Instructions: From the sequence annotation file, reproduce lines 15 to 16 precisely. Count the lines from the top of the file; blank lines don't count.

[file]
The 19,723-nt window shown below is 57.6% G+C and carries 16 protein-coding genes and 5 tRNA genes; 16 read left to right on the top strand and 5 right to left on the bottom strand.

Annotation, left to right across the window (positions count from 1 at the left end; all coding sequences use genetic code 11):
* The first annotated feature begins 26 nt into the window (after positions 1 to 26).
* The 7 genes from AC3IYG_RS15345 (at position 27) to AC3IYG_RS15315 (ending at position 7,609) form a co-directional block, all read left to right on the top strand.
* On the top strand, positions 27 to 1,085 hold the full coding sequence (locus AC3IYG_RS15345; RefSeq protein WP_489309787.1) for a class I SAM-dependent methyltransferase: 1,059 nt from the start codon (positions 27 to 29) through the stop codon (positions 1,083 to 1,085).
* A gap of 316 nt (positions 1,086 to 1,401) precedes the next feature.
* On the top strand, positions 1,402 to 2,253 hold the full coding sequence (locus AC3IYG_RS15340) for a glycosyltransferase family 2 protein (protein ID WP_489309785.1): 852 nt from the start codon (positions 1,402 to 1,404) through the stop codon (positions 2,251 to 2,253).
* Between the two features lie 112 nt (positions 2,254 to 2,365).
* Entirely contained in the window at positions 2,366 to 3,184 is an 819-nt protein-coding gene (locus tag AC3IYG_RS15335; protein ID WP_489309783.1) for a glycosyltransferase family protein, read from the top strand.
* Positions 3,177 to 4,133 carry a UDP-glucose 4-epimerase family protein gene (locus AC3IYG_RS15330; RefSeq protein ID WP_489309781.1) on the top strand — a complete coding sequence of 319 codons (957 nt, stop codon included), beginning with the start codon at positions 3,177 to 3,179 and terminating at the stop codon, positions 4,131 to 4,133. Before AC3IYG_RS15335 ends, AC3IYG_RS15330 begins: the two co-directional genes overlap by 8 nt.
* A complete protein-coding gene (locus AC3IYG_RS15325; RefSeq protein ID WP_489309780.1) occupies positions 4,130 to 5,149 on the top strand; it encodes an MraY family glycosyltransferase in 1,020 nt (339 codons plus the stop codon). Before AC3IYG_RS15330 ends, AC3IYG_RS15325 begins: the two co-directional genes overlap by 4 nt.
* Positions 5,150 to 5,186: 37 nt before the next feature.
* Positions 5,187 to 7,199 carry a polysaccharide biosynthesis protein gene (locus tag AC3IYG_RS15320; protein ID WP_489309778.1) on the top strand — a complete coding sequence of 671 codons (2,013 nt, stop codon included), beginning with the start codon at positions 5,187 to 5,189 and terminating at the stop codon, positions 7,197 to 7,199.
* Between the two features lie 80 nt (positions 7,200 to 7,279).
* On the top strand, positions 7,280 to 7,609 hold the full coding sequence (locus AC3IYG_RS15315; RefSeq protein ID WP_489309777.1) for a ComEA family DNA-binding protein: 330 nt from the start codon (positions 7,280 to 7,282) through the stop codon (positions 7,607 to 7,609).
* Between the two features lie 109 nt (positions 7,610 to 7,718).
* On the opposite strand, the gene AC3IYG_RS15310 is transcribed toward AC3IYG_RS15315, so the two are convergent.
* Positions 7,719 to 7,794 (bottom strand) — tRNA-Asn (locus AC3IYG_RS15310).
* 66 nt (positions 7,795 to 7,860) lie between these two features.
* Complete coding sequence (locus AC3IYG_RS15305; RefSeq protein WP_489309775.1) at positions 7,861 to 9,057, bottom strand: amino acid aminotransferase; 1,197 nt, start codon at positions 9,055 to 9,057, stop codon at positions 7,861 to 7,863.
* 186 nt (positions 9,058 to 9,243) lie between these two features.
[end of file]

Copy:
* On the top strand, positions 7,280 to 7,609 hold the full coding sequence (locus AC3IYG_RS15315; RefSeq protein ID WP_489309777.1) for a ComEA family DNA-binding protein: 330 nt from the start codon (positions 7,280 to 7,282) through the stop codon (positions 7,607 to 7,609).
* Between the two features lie 109 nt (positions 7,610 to 7,718).